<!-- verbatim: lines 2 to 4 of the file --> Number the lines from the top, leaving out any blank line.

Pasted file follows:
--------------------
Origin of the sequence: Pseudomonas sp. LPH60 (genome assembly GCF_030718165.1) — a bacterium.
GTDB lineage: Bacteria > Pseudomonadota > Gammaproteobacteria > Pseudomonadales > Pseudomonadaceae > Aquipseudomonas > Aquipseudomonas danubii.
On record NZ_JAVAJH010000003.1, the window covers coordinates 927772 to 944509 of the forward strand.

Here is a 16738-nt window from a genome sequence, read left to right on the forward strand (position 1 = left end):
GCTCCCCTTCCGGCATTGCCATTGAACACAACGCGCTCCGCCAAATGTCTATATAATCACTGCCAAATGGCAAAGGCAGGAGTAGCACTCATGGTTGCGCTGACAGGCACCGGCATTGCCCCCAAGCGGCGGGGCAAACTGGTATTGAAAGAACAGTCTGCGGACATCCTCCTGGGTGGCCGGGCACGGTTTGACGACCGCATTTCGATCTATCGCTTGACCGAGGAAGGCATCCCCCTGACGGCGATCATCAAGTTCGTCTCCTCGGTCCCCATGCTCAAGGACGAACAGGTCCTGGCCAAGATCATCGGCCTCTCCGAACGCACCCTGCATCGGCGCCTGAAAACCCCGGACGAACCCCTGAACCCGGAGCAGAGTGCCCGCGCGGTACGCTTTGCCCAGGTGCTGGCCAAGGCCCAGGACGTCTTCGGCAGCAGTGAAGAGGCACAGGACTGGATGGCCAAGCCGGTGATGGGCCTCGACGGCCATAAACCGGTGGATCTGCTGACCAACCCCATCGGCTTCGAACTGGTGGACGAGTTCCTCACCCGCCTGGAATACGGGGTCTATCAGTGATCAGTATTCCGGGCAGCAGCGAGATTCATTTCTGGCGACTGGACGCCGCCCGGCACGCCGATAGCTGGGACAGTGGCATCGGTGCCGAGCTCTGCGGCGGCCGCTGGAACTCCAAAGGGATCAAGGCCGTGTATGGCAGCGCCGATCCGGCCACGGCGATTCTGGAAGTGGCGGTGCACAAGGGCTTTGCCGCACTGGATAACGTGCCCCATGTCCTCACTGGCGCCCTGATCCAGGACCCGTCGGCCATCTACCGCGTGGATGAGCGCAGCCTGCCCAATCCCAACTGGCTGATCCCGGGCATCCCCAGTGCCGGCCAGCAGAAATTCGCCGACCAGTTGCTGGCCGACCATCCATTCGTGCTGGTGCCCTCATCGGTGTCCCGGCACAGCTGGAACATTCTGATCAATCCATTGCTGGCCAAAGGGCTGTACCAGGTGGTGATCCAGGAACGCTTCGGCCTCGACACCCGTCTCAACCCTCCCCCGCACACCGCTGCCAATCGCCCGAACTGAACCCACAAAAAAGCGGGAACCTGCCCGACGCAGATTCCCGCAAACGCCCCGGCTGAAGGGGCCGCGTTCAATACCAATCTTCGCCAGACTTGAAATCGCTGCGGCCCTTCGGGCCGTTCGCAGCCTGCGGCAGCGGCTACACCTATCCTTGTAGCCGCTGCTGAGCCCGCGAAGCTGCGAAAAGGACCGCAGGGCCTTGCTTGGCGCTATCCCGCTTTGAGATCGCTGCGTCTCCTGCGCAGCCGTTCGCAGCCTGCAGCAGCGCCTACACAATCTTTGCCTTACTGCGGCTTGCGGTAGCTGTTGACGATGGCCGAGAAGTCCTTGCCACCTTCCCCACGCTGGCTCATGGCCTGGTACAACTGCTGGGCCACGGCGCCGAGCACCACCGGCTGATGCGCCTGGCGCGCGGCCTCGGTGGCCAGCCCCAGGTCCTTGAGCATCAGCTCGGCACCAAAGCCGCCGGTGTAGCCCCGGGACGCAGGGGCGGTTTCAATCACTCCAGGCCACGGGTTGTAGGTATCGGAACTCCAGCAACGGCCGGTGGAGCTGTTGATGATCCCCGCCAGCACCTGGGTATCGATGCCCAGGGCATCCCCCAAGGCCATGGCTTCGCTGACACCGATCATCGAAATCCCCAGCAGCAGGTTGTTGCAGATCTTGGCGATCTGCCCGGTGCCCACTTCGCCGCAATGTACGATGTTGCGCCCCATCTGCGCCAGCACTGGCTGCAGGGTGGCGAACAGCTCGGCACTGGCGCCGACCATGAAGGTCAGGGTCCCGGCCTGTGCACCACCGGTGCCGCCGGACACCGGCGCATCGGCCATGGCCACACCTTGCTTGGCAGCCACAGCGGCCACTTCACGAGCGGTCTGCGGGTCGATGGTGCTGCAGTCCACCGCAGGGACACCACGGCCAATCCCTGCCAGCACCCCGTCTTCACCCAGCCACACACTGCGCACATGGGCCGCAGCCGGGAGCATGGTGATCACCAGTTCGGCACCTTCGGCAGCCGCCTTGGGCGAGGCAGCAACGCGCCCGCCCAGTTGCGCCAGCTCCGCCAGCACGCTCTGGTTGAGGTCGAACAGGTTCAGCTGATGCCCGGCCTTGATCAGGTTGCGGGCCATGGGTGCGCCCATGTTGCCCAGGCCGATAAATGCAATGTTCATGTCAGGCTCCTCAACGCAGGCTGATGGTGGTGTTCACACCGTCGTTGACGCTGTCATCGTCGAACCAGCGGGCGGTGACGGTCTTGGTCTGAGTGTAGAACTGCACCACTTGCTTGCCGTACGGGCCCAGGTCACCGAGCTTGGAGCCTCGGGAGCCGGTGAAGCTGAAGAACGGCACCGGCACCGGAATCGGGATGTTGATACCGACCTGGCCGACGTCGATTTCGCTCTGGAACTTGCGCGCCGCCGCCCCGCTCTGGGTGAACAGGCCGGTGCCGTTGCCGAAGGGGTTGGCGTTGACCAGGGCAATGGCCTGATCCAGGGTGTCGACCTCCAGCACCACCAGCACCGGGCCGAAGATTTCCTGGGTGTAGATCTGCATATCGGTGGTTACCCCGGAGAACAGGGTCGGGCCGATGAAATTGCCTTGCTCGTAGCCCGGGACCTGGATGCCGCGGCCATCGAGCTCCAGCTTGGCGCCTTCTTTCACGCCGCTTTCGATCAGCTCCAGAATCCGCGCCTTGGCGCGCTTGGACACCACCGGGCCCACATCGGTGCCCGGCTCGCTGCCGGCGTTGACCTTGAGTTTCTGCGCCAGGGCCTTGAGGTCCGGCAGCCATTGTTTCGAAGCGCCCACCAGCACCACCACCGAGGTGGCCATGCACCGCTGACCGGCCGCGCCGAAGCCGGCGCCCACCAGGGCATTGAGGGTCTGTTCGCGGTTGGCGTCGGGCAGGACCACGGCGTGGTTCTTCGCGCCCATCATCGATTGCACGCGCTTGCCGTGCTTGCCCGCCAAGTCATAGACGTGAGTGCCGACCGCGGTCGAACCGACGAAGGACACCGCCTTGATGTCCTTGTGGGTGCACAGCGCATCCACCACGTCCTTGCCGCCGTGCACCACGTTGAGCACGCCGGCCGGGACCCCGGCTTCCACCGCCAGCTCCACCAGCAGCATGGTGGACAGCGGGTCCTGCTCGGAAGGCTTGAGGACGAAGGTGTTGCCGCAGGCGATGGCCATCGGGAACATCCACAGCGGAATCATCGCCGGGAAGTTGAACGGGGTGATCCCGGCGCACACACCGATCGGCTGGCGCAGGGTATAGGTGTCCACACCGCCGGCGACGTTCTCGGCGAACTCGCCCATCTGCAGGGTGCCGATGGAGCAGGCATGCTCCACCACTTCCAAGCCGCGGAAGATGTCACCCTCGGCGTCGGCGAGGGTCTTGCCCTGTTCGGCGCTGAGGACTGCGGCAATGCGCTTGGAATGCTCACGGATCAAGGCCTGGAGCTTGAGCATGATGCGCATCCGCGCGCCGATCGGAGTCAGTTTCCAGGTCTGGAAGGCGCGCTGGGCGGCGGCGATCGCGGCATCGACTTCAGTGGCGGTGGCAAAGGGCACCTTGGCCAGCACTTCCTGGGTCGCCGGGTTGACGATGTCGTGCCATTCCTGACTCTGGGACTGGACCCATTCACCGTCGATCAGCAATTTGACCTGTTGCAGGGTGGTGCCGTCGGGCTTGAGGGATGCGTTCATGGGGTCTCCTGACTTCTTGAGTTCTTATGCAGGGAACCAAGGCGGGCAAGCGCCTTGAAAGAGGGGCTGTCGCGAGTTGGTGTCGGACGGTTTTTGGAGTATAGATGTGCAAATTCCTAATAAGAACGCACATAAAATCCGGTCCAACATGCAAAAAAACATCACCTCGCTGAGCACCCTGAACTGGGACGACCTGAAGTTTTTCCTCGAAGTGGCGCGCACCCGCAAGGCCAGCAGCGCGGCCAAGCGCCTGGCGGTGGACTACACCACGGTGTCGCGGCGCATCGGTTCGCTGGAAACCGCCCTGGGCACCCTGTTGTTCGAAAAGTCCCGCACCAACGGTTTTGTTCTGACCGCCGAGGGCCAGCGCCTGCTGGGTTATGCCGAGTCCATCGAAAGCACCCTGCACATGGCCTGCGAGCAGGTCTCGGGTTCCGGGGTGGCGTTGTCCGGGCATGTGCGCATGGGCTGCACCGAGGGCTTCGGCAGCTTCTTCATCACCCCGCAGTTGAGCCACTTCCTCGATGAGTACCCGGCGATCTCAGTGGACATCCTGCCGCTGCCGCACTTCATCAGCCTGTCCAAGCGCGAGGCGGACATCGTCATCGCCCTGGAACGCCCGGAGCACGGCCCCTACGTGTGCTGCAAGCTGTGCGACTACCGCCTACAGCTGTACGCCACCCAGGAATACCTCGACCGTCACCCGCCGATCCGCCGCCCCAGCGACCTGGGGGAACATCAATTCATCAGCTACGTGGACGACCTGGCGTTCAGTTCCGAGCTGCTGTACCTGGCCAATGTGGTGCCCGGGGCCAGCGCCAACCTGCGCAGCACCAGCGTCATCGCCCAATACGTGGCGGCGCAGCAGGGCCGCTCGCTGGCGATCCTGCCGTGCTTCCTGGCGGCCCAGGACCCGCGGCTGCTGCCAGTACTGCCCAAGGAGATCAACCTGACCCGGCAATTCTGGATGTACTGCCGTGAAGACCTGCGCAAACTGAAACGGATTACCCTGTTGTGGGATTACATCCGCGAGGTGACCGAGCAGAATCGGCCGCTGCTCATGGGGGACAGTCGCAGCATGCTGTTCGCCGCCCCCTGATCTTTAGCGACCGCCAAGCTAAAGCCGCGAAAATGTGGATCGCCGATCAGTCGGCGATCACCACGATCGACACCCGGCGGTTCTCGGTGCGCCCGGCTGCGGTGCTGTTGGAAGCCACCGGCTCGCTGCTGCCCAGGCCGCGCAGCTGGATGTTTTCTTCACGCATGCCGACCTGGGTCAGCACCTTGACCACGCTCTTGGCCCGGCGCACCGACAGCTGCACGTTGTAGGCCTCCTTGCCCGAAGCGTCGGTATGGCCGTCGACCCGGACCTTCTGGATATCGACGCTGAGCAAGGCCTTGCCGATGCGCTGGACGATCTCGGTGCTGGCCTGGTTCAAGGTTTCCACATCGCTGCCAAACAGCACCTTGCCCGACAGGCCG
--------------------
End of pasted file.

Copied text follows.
GTDB lineage: Bacteria > Pseudomonadota > Gammaproteobacteria > Pseudomonadales > Pseudomonadaceae > Aquipseudomonas > Aquipseudomonas danubii.
On record NZ_JAVAJH010000003.1, the window covers coordinates 927772 to 944509 of the forward strand.

Here is a 16738-nt window from a genome sequence, read left to right on the forward strand (position 1 = left end):